Austria-based energy-drink maker Red Bull has a thing it calls the Red Bull Air Force. There is a liberty taken by calling a cadre of BASE jumpers, skydivers, and pilots—anyone who floats, flies, or falls to as part of Red Bull’s enormously successfully self-promotion—an “air force,” but the nickname works. The former Red Bull Air Races, for example, would fall under the promotional umbrella of the Red Bull Air Force.
But a vertical stunt involving two diving Cessna Skylanes and a mid-air swap of pilots? Maybe Red Bull didn’t notice how valuable the trusty 182 has become to owner-pilots and flying clubs.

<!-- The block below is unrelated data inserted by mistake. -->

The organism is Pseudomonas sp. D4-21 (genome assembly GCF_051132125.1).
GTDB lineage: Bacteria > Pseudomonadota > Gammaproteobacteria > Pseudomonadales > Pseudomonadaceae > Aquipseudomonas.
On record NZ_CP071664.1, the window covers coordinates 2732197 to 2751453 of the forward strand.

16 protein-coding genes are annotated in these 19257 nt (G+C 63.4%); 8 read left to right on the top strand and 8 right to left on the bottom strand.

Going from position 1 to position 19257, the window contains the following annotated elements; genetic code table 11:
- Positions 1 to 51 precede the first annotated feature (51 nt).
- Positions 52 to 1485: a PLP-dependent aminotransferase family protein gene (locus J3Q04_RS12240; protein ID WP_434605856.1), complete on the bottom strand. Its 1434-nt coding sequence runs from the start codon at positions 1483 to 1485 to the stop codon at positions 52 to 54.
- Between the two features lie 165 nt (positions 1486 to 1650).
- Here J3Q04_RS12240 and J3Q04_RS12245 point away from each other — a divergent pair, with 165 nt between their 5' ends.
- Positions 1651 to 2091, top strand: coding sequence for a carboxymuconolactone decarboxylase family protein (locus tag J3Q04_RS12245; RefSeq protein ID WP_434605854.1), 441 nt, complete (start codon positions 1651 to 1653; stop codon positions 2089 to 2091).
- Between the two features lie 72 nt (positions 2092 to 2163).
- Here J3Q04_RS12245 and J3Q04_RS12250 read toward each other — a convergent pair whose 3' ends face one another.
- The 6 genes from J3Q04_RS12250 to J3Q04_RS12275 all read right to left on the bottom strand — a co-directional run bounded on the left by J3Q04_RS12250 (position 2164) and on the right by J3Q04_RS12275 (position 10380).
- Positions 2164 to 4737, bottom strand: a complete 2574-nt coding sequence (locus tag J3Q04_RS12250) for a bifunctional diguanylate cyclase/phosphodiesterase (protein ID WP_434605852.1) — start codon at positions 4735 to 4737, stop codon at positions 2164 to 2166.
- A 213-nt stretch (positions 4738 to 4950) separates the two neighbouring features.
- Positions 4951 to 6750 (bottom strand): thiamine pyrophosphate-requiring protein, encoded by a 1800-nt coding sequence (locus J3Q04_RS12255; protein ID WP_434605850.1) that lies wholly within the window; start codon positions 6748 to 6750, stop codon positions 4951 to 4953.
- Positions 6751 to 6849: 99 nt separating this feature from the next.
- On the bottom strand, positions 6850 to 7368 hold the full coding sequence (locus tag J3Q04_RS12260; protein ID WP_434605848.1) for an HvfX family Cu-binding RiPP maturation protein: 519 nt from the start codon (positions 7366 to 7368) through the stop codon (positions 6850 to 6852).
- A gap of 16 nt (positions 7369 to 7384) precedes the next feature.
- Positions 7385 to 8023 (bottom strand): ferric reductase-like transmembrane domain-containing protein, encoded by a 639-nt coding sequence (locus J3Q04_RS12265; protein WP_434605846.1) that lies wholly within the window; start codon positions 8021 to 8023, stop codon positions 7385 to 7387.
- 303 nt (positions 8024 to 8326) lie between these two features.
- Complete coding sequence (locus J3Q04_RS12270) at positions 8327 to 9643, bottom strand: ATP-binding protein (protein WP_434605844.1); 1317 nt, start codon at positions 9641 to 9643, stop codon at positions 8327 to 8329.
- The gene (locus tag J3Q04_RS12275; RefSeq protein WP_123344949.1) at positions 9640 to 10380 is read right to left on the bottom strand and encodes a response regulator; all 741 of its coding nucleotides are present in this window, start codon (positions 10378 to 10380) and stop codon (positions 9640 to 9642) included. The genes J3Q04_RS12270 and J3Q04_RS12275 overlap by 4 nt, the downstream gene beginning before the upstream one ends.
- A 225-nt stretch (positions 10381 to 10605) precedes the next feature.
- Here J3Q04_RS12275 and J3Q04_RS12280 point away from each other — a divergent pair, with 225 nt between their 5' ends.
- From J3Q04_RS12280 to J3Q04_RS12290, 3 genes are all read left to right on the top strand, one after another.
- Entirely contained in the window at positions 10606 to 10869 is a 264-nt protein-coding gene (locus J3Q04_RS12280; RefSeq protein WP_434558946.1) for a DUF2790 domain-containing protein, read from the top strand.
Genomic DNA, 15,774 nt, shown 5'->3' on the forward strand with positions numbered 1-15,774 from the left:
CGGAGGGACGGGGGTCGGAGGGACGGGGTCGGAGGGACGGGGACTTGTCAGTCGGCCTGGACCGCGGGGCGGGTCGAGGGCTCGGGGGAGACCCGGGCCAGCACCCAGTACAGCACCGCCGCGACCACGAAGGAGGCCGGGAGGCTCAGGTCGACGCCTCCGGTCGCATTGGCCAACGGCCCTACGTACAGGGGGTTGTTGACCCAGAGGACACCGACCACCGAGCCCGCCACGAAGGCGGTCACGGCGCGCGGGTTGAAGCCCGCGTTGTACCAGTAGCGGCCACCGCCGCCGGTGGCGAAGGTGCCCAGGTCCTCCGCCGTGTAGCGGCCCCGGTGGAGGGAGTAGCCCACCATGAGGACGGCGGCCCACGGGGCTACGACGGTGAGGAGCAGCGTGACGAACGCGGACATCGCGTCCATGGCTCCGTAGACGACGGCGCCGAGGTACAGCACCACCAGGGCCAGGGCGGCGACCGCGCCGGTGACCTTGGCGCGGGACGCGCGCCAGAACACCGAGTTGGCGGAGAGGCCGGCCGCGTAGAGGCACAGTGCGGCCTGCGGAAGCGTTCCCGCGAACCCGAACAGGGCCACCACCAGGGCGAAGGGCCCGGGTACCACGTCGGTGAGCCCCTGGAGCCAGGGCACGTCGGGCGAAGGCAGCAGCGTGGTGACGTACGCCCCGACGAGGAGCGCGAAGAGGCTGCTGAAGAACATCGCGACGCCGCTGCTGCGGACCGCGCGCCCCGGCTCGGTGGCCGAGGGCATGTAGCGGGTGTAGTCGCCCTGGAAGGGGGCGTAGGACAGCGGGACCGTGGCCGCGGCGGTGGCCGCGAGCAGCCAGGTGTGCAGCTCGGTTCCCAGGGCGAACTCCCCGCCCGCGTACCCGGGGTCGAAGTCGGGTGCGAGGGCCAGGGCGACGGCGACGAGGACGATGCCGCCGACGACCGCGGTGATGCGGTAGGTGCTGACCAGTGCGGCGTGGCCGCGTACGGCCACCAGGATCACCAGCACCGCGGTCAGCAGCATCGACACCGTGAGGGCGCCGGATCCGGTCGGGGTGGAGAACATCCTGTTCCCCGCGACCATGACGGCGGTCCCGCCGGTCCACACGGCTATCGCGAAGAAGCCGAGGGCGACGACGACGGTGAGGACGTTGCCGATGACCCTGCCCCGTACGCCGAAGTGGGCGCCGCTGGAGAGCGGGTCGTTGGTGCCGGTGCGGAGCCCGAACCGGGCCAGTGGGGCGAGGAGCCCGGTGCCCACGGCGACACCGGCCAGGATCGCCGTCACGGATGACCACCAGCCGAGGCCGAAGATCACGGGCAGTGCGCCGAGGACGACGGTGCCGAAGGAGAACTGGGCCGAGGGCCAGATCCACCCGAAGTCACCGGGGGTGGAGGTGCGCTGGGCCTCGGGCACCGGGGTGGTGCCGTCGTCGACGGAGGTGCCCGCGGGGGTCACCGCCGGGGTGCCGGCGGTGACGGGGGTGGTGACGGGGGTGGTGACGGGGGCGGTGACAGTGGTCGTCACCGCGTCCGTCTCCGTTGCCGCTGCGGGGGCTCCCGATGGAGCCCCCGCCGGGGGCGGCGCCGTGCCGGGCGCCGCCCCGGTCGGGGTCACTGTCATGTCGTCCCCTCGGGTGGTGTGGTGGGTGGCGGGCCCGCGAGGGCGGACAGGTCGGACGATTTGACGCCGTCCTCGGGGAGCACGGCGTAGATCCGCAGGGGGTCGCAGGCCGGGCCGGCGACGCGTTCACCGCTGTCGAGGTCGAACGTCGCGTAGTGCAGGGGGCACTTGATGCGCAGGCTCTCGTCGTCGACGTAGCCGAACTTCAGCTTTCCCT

Nevertheless, they’re going for it, and they want you to tune in. The pilots will be Luke Aikins and Andy Farrington, and they’ve equipped each Skylane belly with an enormous dive brake. Red Bull states the stunt will begin from 14,000 feet and that the planes will maintain about 140mph in “synchronized” dives while the pilots exit, cross in the air and take up piloting each other’s aircraft.
While Red Bull declares the stunt a “world first… 10 years in the making,” it is not without precedent. Even the earliest barnstormers performed air-to-air transfers. About two decades ago, X-Games champion and MTV personality Troy Hartman and pilot Robert Scott claimed the “first ever plane-to-plane skydive,” wherein a Piper Pacer was held in a vertical dive via drag chute. Finally, don’t forget the opening sequence of the 1995 James Bond film Goldeneye, when stuntman B.J. Worth sailed from a motorcycle, off a cliff, into a diving Pilatus Porter.